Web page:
Step 3: Pitching the Ideas – After the students have worked with me on their ideas, and we both feel comfortable that they are positioned for success, we have a public and a private pitching process, in which the student will first pitch the story to me and classmates, using this Story Pitch guide, and get feedback from us all, including fielding questions, and then the student will write a formal Story Pitch to me, integrating that feedback. This stage is passfail (with fail just meaning it needs to be done again). I rate the formal pitch document on a five-point scale, which puts the pitch into perspective about its perceived quality but also provides a checkpoint for the student.

Step 4: Producing the Mobile Stories – As a way to simulate the mostly independent job environment in Journalism, the student then is asked to develop the story further each week following the university’s credit-hour standards for out-of-class work (which currently is two out-of-class hours for each hour in-class), in a process I call the Deliverables. The Deliverables guidelines explain the details, but, in short, the student is expected to spend accountable time working on the story each week (whether that is conducting interviews, taking photographs, analyzing documents, etc.) and then to account for that time through a Deliverables worksheet (like an annotated timecard), which describes what they did, how they did it, how long it took, and what tangible media product was created from the effort. This form allowed the students to clearly communicate to me what they were working on, and how that was going, and it also allowed me to track student progress and help them on individual obstacles.

Step 5: Testing the Mobile Stories In-Situ – In the case of the Manoa Public Art app, we envisioned the audience as students, faculty, staff, and visitors exploring the UH Manoa campus and surrounding areas. So we needed to think about what they would be interested in learning about, and how we were going to give them that journalistic information through a smartphone. We therefore spent time at the delivery site (where the art was) and talked with people walking by the area, including asking them what they wanted to know about this piece in this place. We made the work (samples provided), and then afterward, we tested them on real users at the site locations.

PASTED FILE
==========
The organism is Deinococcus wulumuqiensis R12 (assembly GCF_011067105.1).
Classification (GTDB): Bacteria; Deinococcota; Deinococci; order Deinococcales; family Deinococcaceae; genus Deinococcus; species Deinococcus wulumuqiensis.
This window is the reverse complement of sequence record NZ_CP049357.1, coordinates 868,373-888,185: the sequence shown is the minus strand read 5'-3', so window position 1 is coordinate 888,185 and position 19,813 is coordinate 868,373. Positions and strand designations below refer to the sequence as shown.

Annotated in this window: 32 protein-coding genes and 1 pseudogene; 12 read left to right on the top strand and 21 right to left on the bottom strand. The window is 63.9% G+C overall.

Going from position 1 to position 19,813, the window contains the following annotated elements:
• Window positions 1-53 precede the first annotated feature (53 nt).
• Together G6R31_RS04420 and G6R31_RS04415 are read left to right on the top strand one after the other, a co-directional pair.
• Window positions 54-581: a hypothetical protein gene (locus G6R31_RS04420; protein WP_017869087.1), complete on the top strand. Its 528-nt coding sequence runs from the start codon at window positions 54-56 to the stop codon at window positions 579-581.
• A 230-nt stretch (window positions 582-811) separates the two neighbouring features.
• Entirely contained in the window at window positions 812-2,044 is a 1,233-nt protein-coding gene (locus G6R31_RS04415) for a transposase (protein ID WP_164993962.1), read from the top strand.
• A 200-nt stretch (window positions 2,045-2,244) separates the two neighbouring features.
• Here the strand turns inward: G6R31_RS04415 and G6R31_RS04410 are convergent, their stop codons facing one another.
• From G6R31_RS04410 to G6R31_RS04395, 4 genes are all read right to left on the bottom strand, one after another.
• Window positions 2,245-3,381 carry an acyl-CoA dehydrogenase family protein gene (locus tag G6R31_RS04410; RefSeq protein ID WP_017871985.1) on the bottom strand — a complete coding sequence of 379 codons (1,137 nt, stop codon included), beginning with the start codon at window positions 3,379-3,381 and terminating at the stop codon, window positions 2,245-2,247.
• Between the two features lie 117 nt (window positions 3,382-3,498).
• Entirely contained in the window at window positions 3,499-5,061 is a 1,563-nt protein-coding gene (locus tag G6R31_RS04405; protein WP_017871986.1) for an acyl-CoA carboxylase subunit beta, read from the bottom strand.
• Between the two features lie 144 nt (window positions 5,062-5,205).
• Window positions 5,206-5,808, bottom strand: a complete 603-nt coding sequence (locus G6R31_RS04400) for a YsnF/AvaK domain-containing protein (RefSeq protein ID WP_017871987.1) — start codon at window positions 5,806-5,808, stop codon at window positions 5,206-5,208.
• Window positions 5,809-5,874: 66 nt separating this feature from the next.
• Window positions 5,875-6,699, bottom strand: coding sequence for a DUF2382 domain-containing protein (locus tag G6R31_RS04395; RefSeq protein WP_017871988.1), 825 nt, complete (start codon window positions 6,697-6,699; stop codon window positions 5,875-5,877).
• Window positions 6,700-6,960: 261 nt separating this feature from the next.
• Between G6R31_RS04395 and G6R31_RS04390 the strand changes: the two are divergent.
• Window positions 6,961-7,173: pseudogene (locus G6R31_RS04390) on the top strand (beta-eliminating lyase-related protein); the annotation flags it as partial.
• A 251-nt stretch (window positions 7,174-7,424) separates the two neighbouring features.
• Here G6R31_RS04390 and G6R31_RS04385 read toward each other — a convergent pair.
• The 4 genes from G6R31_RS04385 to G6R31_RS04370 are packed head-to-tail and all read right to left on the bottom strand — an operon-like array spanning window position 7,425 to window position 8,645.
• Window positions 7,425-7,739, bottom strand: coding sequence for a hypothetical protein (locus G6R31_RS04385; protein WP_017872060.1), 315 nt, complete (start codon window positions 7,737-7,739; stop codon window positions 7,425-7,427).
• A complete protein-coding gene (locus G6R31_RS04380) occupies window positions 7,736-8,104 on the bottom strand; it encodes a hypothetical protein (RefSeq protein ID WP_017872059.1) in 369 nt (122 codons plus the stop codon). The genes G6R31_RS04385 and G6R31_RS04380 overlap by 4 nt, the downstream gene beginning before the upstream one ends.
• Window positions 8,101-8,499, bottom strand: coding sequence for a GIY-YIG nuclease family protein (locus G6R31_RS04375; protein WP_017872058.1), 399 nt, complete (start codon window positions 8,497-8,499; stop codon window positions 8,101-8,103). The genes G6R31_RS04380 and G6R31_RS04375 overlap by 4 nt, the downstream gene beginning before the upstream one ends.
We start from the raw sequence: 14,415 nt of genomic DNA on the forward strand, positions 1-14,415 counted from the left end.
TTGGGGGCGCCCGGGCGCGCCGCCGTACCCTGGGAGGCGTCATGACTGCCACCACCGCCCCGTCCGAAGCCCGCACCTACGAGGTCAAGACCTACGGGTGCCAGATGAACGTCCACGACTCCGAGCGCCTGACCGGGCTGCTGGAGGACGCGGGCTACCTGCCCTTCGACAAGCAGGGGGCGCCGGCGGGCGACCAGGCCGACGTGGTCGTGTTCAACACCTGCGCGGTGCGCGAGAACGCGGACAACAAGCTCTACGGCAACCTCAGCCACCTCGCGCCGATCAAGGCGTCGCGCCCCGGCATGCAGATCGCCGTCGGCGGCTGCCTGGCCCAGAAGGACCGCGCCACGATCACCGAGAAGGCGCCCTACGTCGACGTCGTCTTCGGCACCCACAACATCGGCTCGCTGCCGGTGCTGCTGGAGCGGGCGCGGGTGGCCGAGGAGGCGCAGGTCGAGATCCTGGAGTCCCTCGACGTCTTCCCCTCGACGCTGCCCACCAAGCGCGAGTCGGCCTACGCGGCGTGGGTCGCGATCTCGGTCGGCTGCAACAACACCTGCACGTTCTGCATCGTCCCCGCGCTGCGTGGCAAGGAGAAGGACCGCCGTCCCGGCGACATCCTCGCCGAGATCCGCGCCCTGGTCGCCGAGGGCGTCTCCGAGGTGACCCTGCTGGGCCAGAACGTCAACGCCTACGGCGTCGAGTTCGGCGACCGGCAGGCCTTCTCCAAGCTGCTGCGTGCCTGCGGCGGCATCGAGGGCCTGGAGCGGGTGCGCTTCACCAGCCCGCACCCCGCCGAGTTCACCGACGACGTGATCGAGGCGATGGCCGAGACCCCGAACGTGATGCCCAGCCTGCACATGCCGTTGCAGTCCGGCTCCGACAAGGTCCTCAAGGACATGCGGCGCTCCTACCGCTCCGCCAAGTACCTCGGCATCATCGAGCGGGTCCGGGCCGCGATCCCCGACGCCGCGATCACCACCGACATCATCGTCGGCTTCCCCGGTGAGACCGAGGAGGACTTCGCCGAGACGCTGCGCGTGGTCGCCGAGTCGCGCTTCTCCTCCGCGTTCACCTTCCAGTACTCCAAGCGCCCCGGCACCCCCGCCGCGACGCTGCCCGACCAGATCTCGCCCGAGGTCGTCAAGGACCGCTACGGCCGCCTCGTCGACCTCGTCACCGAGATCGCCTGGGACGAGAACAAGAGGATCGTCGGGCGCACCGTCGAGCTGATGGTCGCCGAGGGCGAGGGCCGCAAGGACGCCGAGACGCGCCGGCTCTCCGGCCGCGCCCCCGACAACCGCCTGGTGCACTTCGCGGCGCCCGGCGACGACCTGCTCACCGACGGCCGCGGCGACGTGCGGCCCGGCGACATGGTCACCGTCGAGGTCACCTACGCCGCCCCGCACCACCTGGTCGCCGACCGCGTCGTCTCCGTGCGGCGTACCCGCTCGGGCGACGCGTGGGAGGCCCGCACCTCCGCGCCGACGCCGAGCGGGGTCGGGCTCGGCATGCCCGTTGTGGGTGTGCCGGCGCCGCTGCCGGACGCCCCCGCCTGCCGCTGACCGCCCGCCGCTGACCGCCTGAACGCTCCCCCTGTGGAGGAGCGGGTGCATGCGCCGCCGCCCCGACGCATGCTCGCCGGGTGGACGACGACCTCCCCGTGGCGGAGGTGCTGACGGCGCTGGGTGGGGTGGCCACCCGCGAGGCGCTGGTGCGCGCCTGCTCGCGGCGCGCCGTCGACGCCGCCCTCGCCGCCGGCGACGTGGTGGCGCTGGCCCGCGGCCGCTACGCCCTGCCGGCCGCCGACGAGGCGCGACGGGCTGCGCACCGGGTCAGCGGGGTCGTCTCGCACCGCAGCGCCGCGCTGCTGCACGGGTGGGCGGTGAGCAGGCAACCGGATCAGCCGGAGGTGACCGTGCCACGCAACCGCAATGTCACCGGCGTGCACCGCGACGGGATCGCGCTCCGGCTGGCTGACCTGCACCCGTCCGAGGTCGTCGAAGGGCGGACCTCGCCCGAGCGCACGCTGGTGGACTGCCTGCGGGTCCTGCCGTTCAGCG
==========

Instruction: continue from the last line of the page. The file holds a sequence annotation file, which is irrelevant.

This novel process I followed in this class – while intense – generated some of the best student work I have seen, which also led to several notable outcomes. For example, 11 of the 18 students in this class were honored for the journalistic work produced in this class, some multiple times, including for the Manoa Public Art stories, by the Hawaii Chapter of the Society of Professional Journalists in its annual contest. That meant competing against – and beating – traditional student work done by staff at Ka Leo, the other journalism classes in the program, and also pieces by paid summer interns from large mainland journalism programs, who were serving in Hawaii for their internships. In turn, most of the students in this class were hired to work in the field, shortly after graduation, including landmark placements of one graduate at CBS News in New York and another at The Honolulu Star-Advertiser, which hadn’t hired one of our graduates directly out of college for more than a decade. The excitement generated by this class – although hard to establish directly as linked – was followed by a ~30 percent increase in majors in our program in 2019-2020.